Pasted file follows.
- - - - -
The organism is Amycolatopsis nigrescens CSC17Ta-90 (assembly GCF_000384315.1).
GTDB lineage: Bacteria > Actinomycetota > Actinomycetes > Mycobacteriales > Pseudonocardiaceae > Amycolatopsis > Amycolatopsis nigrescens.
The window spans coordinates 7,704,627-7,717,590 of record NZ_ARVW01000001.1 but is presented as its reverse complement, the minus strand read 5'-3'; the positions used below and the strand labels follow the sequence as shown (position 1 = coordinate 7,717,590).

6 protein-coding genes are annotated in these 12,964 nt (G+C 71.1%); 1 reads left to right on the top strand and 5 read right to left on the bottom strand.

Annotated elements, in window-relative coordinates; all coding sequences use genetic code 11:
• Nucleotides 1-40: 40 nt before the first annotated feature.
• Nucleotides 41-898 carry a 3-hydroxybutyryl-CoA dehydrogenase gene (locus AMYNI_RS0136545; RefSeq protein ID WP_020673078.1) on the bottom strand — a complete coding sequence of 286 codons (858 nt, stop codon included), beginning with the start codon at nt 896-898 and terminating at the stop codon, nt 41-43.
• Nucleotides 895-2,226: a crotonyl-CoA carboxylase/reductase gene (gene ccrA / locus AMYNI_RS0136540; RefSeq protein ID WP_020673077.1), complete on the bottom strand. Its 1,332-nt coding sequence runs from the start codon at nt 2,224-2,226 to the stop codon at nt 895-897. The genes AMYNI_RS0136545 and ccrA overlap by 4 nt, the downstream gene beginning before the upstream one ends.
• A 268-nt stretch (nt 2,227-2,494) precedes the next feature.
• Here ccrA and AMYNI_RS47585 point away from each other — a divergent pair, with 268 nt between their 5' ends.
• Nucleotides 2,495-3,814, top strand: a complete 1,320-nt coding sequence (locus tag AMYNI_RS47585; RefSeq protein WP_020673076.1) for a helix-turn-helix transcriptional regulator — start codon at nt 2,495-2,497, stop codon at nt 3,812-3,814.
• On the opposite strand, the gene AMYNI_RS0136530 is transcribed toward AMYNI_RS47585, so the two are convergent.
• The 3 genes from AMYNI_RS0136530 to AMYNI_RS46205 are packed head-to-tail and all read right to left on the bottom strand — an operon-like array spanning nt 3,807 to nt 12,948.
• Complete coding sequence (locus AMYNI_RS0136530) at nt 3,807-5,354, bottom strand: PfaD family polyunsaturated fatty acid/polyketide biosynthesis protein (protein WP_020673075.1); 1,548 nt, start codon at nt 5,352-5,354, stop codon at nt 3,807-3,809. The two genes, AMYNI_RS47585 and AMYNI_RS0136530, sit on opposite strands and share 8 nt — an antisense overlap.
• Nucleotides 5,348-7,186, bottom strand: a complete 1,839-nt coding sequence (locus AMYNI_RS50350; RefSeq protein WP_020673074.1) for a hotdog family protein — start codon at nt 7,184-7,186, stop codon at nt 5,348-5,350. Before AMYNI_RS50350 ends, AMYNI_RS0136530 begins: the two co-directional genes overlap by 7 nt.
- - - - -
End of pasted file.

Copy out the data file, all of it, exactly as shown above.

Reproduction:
The organism is Amycolatopsis nigrescens CSC17Ta-90 (assembly GCF_000384315.1).
GTDB lineage: Bacteria > Actinomycetota > Actinomycetes > Mycobacteriales > Pseudonocardiaceae > Amycolatopsis > Amycolatopsis nigrescens.
The window spans coordinates 7,704,627-7,717,590 of record NZ_ARVW01000001.1 but is presented as its reverse complement, the minus strand read 5'-3'; the positions used below and the strand labels follow the sequence as shown (position 1 = coordinate 7,717,590).

6 protein-coding genes are annotated in these 12,964 nt (G+C 71.1%); 1 reads left to right on the top strand and 5 read right to left on the bottom strand.

Annotated elements, in window-relative coordinates; all coding sequences use genetic code 11:
• Nucleotides 1-40: 40 nt before the first annotated feature.
• Nucleotides 41-898 carry a 3-hydroxybutyryl-CoA dehydrogenase gene (locus AMYNI_RS0136545; RefSeq protein ID WP_020673078.1) on the bottom strand — a complete coding sequence of 286 codons (858 nt, stop codon included), beginning with the start codon at nt 896-898 and terminating at the stop codon, nt 41-43.
• Nucleotides 895-2,226: a crotonyl-CoA carboxylase/reductase gene (gene ccrA / locus AMYNI_RS0136540; RefSeq protein ID WP_020673077.1), complete on the bottom strand. Its 1,332-nt coding sequence runs from the start codon at nt 2,224-2,226 to the stop codon at nt 895-897. The genes AMYNI_RS0136545 and ccrA overlap by 4 nt, the downstream gene beginning before the upstream one ends.
• A 268-nt stretch (nt 2,227-2,494) precedes the next feature.
• Here ccrA and AMYNI_RS47585 point away from each other — a divergent pair, with 268 nt between their 5' ends.
• Nucleotides 2,495-3,814, top strand: a complete 1,320-nt coding sequence (locus tag AMYNI_RS47585; RefSeq protein WP_020673076.1) for a helix-turn-helix transcriptional regulator — start codon at nt 2,495-2,497, stop codon at nt 3,812-3,814.
• On the opposite strand, the gene AMYNI_RS0136530 is transcribed toward AMYNI_RS47585, so the two are convergent.
• The 3 genes from AMYNI_RS0136530 to AMYNI_RS46205 are packed head-to-tail and all read right to left on the bottom strand — an operon-like array spanning nt 3,807 to nt 12,948.
• Complete coding sequence (locus AMYNI_RS0136530) at nt 3,807-5,354, bottom strand: PfaD family polyunsaturated fatty acid/polyketide biosynthesis protein (protein WP_020673075.1); 1,548 nt, start codon at nt 5,352-5,354, stop codon at nt 3,807-3,809. The two genes, AMYNI_RS47585 and AMYNI_RS0136530, sit on opposite strands and share 8 nt — an antisense overlap.
• Nucleotides 5,348-7,186, bottom strand: a complete 1,839-nt coding sequence (locus AMYNI_RS50350; RefSeq protein WP_020673074.1) for a hotdog family protein — start codon at nt 7,184-7,186, stop codon at nt 5,348-5,350. Before AMYNI_RS50350 ends, AMYNI_RS0136530 begins: the two co-directional genes overlap by 7 nt.